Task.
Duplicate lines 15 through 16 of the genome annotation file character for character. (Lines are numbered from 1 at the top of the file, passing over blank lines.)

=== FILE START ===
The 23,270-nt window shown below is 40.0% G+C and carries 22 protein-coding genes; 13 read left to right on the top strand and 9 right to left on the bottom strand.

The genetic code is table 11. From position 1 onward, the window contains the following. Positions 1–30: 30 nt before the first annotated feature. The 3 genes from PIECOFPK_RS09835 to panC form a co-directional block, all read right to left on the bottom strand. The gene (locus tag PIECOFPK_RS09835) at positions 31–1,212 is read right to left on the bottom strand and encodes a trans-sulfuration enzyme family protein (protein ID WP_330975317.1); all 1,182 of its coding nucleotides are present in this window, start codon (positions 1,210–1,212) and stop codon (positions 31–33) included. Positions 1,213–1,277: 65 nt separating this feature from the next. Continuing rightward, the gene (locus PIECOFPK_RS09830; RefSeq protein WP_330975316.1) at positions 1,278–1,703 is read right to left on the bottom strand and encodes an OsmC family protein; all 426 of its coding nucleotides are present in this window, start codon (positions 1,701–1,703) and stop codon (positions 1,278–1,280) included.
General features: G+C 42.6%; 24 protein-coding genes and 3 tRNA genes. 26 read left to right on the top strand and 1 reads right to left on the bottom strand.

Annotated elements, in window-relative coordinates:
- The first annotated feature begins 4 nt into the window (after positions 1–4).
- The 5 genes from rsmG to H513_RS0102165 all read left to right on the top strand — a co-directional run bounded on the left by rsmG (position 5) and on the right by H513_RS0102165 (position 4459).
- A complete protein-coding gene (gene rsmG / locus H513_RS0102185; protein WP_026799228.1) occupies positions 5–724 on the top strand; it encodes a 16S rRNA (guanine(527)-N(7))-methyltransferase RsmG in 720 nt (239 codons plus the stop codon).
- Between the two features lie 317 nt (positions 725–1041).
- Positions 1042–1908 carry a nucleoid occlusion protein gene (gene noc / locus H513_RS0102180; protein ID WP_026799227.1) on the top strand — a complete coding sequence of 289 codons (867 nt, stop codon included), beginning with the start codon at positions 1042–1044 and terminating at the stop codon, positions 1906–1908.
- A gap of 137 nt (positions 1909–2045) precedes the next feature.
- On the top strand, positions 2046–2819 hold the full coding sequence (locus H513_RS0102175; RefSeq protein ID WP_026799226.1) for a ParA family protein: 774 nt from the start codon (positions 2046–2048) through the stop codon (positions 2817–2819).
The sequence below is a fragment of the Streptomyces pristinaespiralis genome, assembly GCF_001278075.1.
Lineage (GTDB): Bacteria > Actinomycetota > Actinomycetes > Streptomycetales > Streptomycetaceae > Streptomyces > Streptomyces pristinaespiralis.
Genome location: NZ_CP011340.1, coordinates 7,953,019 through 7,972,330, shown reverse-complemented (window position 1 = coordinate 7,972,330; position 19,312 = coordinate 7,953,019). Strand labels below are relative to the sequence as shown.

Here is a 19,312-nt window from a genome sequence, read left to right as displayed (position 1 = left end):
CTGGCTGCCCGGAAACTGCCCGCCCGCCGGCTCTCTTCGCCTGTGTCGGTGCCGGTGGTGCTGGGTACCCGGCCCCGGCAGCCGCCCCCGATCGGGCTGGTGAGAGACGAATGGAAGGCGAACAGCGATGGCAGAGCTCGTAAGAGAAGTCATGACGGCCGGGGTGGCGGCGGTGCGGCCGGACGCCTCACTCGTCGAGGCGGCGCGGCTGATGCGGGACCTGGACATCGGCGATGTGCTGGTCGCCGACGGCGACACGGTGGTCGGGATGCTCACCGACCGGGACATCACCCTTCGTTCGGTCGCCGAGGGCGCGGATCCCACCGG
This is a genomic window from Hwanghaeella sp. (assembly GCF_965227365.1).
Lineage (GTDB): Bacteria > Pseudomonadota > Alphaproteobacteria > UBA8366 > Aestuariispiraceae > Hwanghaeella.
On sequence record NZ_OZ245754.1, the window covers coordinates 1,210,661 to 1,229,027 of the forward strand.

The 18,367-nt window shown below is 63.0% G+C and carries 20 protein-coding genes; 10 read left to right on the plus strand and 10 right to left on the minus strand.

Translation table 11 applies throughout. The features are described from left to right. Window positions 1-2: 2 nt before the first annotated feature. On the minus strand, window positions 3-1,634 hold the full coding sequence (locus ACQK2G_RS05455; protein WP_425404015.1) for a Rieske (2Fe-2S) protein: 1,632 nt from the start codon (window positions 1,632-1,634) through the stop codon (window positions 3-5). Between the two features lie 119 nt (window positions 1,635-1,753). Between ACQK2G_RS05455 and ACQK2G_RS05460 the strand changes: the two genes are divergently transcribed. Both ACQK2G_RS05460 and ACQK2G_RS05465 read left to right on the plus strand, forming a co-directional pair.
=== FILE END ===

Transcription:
Here is a 19,312-nt window from a genome sequence, read left to right as displayed (position 1 = left end):
CTGGCTGCCCGGAAACTGCCCGCCCGCCGGCTCTCTTCGCCTGTGTCGGTGCCGGTGGTGCTGGGTACCCGGCCCCGGCAGCCGCCCCCGATCGGGCTGGTGAGAGACGAATGGAAGGCGAACAGCGATGGCAGAGCTCGTAAGAGAAGTCATGACGGCCGGGGTGGCGGCGGTGCGGCCGGACGCCTCACTCGTCGAGGCGGCGCGGCTGATGCGGGACCTGGACATCGGCGATGTGCTGGTCGCCGACGGCGACACGGTGGTCGGGATGCTCACCGACCGGGACATCACCCTTCGTTCGGTCGCCGAGGGCGCGGATCCCACCGG